Tuesday, April 08, 2008

Urge overkill

One of my lasting regrets is that I missed the time our vicar talked to the teen group on Relationships, Squishy Stuff and All That. Apparently it contained very little the young people didn't already know about themselves and way too much they didn't already know about the vicar. As in, his addiction to certain teenage Urges, the time he first saw his wife naked ... WAY too much.

But, excruciating as I'm sure it was, it probably takes a back seat to Knowledge for the Growing Boy by Sid G. Hedges, first published in 1941 and kindly made available by Ship of Fools for download in 2008.

There's a little background information also available.

You have to remember that, stilted though it is, it's still probably more than boys were officially being told until then. The Revd Chad Varah founded the Samaritans after a girl in his care killed herself ... because she was having her first period and didn't know what was happening. You can't fault the motivation to be helpful, and its advice on generally healthy living, treating the opposite sex as friends rather than sex objects etc. is valid in any time period.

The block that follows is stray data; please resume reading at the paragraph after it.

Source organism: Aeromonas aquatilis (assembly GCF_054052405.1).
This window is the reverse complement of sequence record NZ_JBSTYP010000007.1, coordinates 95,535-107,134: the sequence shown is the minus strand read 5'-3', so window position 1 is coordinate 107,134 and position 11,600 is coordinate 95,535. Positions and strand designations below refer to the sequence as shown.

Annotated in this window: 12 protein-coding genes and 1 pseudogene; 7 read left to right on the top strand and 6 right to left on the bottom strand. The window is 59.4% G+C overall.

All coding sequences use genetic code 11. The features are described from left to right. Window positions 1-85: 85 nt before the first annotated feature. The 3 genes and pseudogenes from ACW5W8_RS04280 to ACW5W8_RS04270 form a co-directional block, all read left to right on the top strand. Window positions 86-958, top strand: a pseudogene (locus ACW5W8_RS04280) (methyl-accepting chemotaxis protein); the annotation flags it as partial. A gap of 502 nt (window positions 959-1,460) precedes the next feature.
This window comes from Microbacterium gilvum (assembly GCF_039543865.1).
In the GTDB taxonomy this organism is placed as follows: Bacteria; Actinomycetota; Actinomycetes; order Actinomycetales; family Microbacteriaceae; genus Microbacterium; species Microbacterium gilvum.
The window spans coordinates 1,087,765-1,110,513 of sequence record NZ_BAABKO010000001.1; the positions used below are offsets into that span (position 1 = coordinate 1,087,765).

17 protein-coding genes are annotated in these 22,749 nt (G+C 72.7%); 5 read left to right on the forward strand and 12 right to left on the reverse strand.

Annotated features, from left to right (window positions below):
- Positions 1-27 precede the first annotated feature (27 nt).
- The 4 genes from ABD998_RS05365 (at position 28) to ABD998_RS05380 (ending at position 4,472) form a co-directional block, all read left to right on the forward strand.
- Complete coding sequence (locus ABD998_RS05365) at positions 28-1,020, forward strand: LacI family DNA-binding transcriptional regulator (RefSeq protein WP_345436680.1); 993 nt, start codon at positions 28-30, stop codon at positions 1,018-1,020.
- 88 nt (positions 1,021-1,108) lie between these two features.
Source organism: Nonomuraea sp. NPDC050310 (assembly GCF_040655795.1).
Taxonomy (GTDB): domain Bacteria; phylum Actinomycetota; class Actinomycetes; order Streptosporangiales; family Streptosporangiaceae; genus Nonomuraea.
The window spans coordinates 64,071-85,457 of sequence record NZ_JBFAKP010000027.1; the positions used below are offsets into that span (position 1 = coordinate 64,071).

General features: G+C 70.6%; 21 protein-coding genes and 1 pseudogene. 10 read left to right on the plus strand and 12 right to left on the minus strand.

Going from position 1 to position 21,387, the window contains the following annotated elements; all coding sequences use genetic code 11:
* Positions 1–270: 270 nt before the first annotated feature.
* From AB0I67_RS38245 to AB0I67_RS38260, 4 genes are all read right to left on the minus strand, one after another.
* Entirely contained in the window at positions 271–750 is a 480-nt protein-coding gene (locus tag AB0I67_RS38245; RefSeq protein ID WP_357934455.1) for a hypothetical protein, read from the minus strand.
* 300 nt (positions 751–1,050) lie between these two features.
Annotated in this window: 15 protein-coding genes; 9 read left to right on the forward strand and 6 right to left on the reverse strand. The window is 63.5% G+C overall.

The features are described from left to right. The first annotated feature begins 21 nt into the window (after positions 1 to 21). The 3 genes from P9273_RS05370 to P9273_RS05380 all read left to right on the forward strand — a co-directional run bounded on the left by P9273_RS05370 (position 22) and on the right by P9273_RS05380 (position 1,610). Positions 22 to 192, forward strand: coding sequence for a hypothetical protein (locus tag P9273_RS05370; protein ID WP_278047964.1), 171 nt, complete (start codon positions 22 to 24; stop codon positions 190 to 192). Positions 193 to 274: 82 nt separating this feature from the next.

His uses for discarded cotton reels, on the other hand (page 18) might raise eyebrows.

Yes, we have moved on from this time, but that time itself had moved on from what was before it. Boys were considered ready for some, but not all information ...
The "semen" is discharged from the "penis" into the passage in the female body behind that through which the urine is discharged.
A particular bone of contention with Sid is that way too many boys apparently waste this "important fluid" deliberately. (Though in the absence of any females lying conveniently close to them it's hard to see why they would want to. [Yes, his all-important tip for making love is that the couple are lying close enough together for it to happen.]) Up with such Sid will not put, though he does concede that the habit, once acquired, may be difficult to give up. It's still doable, and without the slighest sense of irony he extols us in a little couplet:
"For the things that are easy have little regard,
But always be glad for the things that are hard."


  1. Ahh, it was a different age... a time of innocence, and ignorance, up with which we are indeed putting no longer.

  2. Crikey - when I sleep on my back I snore, and my wife kicks me. Reading Sid's book, it's perhaps as well she does...


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